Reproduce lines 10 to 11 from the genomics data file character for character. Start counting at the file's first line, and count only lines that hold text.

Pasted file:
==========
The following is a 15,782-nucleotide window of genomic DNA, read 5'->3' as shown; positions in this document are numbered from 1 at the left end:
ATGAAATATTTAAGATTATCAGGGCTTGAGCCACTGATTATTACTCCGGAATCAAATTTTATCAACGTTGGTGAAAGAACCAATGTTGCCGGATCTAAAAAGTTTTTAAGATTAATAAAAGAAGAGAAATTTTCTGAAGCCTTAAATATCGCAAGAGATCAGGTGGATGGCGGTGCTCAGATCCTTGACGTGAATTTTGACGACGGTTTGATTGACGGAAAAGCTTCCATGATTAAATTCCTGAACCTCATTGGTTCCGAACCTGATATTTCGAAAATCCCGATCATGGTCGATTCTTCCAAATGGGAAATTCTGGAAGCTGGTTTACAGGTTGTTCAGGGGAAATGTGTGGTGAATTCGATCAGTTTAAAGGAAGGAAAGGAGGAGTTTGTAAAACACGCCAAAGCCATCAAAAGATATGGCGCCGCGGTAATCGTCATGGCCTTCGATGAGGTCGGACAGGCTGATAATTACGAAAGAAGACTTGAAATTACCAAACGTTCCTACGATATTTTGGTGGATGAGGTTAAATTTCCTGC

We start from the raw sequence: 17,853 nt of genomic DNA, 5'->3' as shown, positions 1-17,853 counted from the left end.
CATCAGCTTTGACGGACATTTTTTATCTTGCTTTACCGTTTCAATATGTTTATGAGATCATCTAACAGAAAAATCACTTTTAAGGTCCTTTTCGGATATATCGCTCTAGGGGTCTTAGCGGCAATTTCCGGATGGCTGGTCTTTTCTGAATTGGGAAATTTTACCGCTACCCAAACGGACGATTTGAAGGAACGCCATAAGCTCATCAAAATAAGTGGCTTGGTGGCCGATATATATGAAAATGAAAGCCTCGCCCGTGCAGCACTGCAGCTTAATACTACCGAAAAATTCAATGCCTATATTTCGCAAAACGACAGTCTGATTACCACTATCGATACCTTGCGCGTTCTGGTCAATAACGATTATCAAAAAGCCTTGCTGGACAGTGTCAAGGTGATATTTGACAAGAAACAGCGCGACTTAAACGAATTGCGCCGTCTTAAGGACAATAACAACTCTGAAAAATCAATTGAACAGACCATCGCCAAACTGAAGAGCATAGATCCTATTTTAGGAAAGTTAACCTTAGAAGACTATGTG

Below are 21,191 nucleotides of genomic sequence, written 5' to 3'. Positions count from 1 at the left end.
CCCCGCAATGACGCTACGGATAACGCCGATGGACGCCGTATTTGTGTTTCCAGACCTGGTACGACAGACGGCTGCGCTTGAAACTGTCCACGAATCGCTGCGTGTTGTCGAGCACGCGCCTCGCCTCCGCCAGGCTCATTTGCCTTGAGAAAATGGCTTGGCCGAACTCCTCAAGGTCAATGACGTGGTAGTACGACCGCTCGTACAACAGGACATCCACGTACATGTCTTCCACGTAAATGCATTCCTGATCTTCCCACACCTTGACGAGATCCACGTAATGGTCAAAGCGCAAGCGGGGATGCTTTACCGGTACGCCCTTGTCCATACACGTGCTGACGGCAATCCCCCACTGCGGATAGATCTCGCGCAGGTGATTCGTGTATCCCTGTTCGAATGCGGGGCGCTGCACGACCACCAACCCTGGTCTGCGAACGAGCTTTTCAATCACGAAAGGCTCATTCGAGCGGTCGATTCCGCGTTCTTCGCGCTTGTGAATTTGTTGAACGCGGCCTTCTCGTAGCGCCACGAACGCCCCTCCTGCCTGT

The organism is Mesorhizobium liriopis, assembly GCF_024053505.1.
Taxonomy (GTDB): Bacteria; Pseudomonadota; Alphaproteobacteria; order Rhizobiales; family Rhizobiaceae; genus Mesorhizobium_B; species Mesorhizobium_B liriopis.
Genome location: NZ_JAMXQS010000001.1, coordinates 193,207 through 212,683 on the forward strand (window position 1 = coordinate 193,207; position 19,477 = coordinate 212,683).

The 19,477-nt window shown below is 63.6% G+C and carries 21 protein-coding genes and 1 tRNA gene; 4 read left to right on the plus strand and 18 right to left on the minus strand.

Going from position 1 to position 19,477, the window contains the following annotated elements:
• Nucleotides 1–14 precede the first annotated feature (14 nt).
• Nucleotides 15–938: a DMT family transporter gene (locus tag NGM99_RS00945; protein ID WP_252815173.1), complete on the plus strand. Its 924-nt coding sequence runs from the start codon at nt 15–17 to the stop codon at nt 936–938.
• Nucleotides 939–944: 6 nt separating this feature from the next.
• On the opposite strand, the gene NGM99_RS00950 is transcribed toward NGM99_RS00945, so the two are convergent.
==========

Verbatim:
The 19,477-nt window shown below is 63.6% G+C and carries 21 protein-coding genes and 1 tRNA gene; 4 read left to right on the plus strand and 18 right to left on the minus strand.

Going from position 1 to position 19,477, the window contains the following annotated elements: